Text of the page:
Canada should keep eye on U.S. patent ruling

In May 2005, the U.S. Supreme Court surprised the IP bar by overturning the ruling of the U.S. Court of Appeals for the Federal Circuit in MercExchange v. eBay.

The Court of Appeals had granted patent holder MercExchange an injunction against eBay. But the high court unanimously sent the case back for reconsideration, reasoning that trial judges should have greater discretion in deciding whether to grant permanent injunctions.

The high court also stated that the usual four-factor test - irreparable harm, inadequacy of available remedy, balance of hardship, and public interest - for determining whether equitable relief should be granted was applicable to patent cases and ought to have been applied.

Although the court was unanimous in its disposition of the case, and unanimous in reasoning that there were no automatic rules or exceptions governing the granting of injunctions, there were two “concurring” but conflicting opinions that left key issues up in the air.  

Justice Anthony Kennedy, writing for four members of the panel, said judges should consider deviating from the practice of granting injunctions in three types of cases: where the plaintiff was a “patent troll,” where the patents were of questionable validity, and where the offending patents were relatively minor elements of an overall invention. 

But Chief Justice John Roberts, writing for the remaining three members of the panel, said that courts should rarely refuse to grant injunctions because injunctions were the only way to give effect to patent holders’ “right to exclude.” He cautioned that injunctions in patent cases should not be denied on a “whim.”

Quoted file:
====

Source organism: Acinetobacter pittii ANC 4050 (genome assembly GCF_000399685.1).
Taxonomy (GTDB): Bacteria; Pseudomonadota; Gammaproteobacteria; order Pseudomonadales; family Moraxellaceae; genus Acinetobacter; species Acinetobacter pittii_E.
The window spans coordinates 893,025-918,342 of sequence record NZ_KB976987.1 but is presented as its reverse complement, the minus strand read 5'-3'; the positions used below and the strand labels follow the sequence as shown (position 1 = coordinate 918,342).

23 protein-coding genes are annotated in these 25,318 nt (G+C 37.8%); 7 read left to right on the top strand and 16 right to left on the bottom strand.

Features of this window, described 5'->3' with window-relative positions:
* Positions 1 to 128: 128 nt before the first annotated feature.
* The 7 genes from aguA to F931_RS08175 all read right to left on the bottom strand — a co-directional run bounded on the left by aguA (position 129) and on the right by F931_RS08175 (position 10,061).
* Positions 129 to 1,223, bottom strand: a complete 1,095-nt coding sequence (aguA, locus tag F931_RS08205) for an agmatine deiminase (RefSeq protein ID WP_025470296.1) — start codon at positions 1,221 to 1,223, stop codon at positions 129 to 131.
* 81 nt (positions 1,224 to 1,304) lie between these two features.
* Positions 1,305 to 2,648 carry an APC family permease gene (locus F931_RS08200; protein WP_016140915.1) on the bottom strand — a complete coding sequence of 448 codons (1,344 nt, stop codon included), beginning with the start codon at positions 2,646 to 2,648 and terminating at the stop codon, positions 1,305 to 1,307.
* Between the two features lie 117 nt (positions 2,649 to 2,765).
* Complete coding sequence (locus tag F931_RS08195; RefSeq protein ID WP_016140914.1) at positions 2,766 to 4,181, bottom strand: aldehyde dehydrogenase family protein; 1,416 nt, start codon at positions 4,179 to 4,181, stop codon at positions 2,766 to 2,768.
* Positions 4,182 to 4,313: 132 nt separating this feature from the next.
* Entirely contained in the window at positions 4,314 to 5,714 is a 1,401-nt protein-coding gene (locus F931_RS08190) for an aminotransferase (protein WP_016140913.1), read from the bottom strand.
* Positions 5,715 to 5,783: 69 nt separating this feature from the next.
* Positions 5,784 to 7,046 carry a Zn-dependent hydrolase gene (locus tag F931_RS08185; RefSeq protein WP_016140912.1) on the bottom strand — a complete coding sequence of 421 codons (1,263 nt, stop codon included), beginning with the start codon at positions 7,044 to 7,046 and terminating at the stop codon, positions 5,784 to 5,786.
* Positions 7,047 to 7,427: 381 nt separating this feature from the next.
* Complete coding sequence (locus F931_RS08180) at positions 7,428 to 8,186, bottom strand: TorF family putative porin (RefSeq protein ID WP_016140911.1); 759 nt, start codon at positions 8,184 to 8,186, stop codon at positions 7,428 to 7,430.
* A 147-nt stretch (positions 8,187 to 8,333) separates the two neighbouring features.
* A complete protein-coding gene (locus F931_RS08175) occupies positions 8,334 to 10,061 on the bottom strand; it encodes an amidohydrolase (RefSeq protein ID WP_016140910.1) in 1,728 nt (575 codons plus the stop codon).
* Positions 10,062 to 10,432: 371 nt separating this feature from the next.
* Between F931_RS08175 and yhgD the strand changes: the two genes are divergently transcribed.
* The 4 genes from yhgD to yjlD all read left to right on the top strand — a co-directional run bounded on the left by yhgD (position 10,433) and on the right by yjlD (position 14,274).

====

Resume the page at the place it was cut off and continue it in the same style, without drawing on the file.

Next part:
“All the headlines suggested that injunctions were dead in patent cases in the U.S., but the real message was that injunctions were not automatic and that trial judges would have to look at the facts closely in deciding whether to grant them,” says Sheldon Burshtein of Blake Cassels & Graydon LLP’s Toronto office. 

Neil Henderson of Borden Ladner Gervais LLP’s Toronto office is of similar mind.

eBay was just an adjustment that ratcheted up the requirement for getting injunctions by one step,” he said.

A study by Wolf Greenfield & Sacks P.C., a Boston-based IP law firm, of 50 cases decided since eBay bears out the notion that the ruling would not have a cataclysmic effect.

“Although eBay made it tougher to win injunctions in patent-infringement cases, most plaintiffs still win them - but only if they are actually competing in the marketplace,” says Allen Rugg, a senior litigator with Wolf Greenfield.

Federal district courts and the U.S. Court of Appeals for the Federal Circuit issued preliminary or permanent injunctions in 37 of the 50 cases examined.

“These were traditional infringement cases involving competitors where irreparable injury - like loss of goodwill or unquantifiable market impact - could be proved,” Rugg says.

In several of the 13 cases in which injunctions were denied, the plaintiffs were not competitors but rather firms seeking to collect licence fees.